Moses Soncino, the likely printer of Shorashim, was a member of one of the earliest and still best-known of Jewish printing dynasties. In 1454 his great-grandfather Simon, and Simon’s brother Samuel — both descendants of Talmudist Moses of Speyer — travelled from Fürth to settle in the Italian town of Soncino, taking that as their surname. They apparently established a banking business, but when the town opened a public loan office and forced the Soncinos to close, Simon’s grandson physician Israel Nathan and his sons Joshua and Moses turned to printing, in 1483.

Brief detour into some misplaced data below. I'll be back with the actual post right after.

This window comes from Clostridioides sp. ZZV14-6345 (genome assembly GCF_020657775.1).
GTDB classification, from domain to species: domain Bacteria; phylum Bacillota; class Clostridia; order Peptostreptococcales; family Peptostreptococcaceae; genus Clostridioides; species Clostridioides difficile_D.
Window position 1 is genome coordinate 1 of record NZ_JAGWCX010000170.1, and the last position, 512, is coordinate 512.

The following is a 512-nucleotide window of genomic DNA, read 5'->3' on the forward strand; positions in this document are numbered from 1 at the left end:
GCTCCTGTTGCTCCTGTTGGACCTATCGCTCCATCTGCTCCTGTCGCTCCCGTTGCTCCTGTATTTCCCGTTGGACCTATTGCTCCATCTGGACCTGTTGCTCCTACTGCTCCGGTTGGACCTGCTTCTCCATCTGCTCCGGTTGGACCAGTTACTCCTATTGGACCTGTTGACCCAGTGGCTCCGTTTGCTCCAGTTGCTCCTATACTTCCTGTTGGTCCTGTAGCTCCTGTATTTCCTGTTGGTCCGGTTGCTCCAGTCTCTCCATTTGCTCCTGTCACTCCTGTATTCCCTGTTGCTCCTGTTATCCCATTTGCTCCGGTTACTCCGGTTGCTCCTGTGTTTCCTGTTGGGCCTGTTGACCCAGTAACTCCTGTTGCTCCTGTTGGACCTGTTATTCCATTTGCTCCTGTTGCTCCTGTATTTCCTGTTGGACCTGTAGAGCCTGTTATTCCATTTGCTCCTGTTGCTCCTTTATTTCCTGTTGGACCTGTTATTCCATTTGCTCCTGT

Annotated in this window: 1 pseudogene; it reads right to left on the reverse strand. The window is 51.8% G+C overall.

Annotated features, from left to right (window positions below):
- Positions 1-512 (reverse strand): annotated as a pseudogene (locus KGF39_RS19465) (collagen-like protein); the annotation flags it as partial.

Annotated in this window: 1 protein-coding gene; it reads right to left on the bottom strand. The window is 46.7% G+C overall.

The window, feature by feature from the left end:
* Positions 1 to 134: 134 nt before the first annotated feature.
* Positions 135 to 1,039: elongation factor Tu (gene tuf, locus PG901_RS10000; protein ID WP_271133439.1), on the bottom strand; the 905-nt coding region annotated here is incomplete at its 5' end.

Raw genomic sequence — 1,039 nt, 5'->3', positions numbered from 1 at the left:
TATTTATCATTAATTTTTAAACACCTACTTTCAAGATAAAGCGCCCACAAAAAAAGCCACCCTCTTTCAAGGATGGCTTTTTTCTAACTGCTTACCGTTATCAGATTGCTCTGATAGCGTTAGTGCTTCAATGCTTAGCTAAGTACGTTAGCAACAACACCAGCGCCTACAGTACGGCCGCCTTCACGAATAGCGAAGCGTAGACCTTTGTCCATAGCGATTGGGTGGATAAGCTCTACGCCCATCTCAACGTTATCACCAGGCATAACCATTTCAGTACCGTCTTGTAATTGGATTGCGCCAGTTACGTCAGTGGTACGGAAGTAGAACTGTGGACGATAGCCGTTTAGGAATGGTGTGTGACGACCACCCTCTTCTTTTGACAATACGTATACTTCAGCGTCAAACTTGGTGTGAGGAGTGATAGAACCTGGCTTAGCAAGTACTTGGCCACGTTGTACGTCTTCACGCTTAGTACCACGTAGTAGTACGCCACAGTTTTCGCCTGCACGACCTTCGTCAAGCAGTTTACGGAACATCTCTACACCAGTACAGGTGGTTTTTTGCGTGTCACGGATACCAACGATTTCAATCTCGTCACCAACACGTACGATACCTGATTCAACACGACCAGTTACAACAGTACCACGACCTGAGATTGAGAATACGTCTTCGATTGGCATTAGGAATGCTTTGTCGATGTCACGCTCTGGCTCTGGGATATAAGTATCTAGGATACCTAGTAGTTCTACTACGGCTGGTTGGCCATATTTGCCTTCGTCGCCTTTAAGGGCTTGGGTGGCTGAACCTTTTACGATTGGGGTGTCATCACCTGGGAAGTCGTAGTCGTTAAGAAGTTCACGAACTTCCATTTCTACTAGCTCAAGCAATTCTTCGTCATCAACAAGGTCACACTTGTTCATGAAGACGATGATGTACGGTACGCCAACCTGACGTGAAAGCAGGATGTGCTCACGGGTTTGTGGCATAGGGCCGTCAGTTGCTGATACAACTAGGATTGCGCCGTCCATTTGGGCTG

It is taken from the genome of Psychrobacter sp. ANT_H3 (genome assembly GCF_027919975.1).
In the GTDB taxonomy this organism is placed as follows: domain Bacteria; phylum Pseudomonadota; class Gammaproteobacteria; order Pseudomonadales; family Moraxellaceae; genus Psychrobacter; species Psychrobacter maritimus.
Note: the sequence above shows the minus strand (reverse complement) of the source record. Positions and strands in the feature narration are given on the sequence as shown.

Their press’s first book was Berakhot (1484), the first Talmudic tractate ever printed, with an arrangement of commentaries that is now standard and a format for religious texts which Jewish and non-Jewish printers alike followed. Under Joshua’s stewardship, the press also printed the first complete, vocalized Hebrew Bible (1488). This, along with innovations to ensure typographical clarity and textual accuracy earned the Soncino press acclaim. As an aside, Joshua added the well-known Soncino printer’s mark – a tower.